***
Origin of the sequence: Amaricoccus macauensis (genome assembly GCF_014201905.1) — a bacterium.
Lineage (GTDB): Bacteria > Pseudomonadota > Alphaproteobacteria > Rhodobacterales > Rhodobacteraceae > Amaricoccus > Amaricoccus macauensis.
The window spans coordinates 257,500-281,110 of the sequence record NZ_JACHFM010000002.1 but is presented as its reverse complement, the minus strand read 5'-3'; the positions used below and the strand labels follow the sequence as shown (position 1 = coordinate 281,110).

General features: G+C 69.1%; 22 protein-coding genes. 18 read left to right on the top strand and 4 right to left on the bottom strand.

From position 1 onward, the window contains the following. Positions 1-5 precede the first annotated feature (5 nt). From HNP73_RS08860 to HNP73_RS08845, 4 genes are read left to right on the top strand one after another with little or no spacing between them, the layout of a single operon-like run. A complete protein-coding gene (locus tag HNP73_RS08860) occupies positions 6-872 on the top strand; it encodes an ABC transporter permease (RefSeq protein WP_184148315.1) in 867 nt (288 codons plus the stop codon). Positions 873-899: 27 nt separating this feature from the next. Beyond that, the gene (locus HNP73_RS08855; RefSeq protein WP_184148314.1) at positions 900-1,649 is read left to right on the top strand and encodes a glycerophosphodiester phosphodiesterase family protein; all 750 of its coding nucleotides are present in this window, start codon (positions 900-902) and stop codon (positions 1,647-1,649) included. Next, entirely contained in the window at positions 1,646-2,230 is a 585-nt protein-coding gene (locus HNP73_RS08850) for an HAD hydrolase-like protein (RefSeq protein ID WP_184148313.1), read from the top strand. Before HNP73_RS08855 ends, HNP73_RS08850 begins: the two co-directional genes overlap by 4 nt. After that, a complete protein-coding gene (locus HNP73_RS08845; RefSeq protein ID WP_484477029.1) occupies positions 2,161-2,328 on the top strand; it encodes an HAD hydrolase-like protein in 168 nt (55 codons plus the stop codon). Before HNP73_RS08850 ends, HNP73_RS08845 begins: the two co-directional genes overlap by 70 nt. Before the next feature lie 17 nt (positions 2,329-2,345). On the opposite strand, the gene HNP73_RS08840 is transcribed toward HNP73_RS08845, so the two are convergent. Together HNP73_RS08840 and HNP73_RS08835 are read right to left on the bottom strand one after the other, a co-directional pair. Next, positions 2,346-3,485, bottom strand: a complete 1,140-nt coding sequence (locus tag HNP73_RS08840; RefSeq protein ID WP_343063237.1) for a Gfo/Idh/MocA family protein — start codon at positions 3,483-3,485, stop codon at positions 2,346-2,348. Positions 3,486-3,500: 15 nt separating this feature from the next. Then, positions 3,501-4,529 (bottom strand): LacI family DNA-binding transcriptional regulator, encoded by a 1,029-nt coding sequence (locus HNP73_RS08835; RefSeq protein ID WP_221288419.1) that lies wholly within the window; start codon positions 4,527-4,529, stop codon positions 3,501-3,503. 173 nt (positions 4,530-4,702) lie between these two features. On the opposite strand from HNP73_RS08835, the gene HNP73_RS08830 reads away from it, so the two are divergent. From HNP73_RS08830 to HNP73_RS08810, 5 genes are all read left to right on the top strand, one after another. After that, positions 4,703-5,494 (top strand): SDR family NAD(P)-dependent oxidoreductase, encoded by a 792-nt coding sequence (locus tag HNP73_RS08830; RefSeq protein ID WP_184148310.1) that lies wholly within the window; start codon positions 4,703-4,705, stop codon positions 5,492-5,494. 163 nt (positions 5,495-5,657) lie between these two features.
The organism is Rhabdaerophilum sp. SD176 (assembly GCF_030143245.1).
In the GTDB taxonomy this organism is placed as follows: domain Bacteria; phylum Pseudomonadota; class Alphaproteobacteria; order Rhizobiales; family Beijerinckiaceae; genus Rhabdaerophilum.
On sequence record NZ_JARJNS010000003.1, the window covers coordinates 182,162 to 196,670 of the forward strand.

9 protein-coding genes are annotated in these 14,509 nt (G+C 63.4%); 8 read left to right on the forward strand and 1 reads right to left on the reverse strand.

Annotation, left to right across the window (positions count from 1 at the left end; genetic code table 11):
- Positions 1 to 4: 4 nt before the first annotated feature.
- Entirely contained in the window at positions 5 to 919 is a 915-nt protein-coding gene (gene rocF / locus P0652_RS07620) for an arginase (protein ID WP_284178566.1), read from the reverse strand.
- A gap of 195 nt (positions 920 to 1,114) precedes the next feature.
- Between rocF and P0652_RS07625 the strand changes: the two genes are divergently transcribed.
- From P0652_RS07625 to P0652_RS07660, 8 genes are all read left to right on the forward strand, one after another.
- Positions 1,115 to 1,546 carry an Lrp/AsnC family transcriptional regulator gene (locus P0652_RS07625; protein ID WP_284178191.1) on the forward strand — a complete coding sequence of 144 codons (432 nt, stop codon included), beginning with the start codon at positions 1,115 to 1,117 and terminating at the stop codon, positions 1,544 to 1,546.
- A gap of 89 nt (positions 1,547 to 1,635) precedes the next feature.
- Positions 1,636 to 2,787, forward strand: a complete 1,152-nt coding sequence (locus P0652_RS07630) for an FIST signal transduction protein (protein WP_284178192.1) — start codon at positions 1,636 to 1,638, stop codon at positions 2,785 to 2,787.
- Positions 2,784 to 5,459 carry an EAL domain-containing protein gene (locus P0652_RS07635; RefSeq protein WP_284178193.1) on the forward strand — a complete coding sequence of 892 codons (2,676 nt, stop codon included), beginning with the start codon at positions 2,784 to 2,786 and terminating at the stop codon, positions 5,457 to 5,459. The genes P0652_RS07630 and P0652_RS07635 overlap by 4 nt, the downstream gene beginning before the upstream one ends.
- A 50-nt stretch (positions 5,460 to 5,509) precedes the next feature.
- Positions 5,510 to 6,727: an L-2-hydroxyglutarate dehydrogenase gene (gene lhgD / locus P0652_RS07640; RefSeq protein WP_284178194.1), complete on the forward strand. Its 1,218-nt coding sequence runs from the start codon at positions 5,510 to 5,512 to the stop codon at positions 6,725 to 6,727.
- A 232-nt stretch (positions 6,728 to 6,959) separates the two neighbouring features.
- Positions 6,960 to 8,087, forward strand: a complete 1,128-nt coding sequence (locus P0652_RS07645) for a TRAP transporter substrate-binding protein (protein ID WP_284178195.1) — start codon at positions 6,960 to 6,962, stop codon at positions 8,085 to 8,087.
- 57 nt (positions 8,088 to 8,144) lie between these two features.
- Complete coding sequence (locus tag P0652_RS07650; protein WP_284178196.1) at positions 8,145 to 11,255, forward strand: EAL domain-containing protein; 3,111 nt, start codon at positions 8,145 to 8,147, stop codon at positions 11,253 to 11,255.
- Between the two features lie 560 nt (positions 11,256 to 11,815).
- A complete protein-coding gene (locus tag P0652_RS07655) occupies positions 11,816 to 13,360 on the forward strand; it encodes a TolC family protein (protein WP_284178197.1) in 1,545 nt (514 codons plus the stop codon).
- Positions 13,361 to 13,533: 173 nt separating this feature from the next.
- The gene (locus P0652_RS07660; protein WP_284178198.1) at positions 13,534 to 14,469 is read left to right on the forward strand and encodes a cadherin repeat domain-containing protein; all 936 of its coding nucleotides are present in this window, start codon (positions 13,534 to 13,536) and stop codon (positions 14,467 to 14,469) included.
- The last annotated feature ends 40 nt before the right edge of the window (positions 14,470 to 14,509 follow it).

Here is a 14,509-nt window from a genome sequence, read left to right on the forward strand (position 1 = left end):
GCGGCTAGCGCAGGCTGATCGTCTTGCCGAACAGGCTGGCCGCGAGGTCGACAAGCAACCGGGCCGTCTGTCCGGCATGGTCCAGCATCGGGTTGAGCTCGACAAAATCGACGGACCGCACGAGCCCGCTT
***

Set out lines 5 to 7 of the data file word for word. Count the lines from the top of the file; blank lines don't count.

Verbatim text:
From position 1 onward, the window contains the following. Positions 1-5 precede the first annotated feature (5 nt). From HNP73_RS08860 to HNP73_RS08845, 4 genes are read left to right on the top strand one after another with little or no spacing between them, the layout of a single operon-like run. A complete protein-coding gene (locus tag HNP73_RS08860) occupies positions 6-872 on the top strand; it encodes an ABC transporter permease (RefSeq protein WP_184148315.1) in 867 nt (288 codons plus the stop codon). Positions 873-899: 27 nt separating this feature from the next. Beyond that, the gene (locus HNP73_RS08855; RefSeq protein WP_184148314.1) at positions 900-1,649 is read left to right on the top strand and encodes a glycerophosphodiester phosphodiesterase family protein; all 750 of its coding nucleotides are present in this window, start codon (positions 900-902) and stop codon (positions 1,647-1,649) included. Next, entirely contained in the window at positions 1,646-2,230 is a 585-nt protein-coding gene (locus HNP73_RS08850) for an HAD hydrolase-like protein (RefSeq protein ID WP_184148313.1), read from the top strand. Before HNP73_RS08855 ends, HNP73_RS08850 begins: the two co-directional genes overlap by 4 nt. After that, a complete protein-coding gene (locus HNP73_RS08845; RefSeq protein ID WP_484477029.1) occupies positions 2,161-2,328 on the top strand; it encodes an HAD hydrolase-like protein in 168 nt (55 codons plus the stop codon). Before HNP73_RS08850 ends, HNP73_RS08845 begins: the two co-directional genes overlap by 70 nt. Before the next feature lie 17 nt (positions 2,329-2,345). On the opposite strand, the gene HNP73_RS08840 is transcribed toward HNP73_RS08845, so the two are convergent. Together HNP73_RS08840 and HNP73_RS08835 are read right to left on the bottom strand one after the other, a co-directional pair. Next, positions 2,346-3,485, bottom strand: a complete 1,140-nt coding sequence (locus tag HNP73_RS08840; RefSeq protein ID WP_343063237.1) for a Gfo/Idh/MocA family protein — start codon at positions 3,483-3,485, stop codon at positions 2,346-2,348. Positions 3,486-3,500: 15 nt separating this feature from the next. Then, positions 3,501-4,529 (bottom strand): LacI family DNA-binding transcriptional regulator, encoded by a 1,029-nt coding sequence (locus HNP73_RS08835; RefSeq protein ID WP_221288419.1) that lies wholly within the window; start codon positions 4,527-4,529, stop codon positions 3,501-3,503. 173 nt (positions 4,530-4,702) lie between these two features. On the opposite strand from HNP73_RS08835, the gene HNP73_RS08830 reads away from it, so the two are divergent. From HNP73_RS08830 to HNP73_RS08810, 5 genes are all read left to right on the top strand, one after another. After that, positions 4,703-5,494 (top strand): SDR family NAD(P)-dependent oxidoreductase, encoded by a 792-nt coding sequence (locus tag HNP73_RS08830; RefSeq protein ID WP_184148310.1) that lies wholly within the window; start codon positions 4,703-4,705, stop codon positions 5,492-5,494. 163 nt (positions 5,495-5,657) lie between these two features.
The organism is Rhabdaerophilum sp. SD176 (assembly GCF_030143245.1).
In the GTDB taxonomy this organism is placed as follows: domain Bacteria; phylum Pseudomonadota; class Alphaproteobacteria; order Rhizobiales; family Beijerinckiaceae; genus Rhabdaerophilum.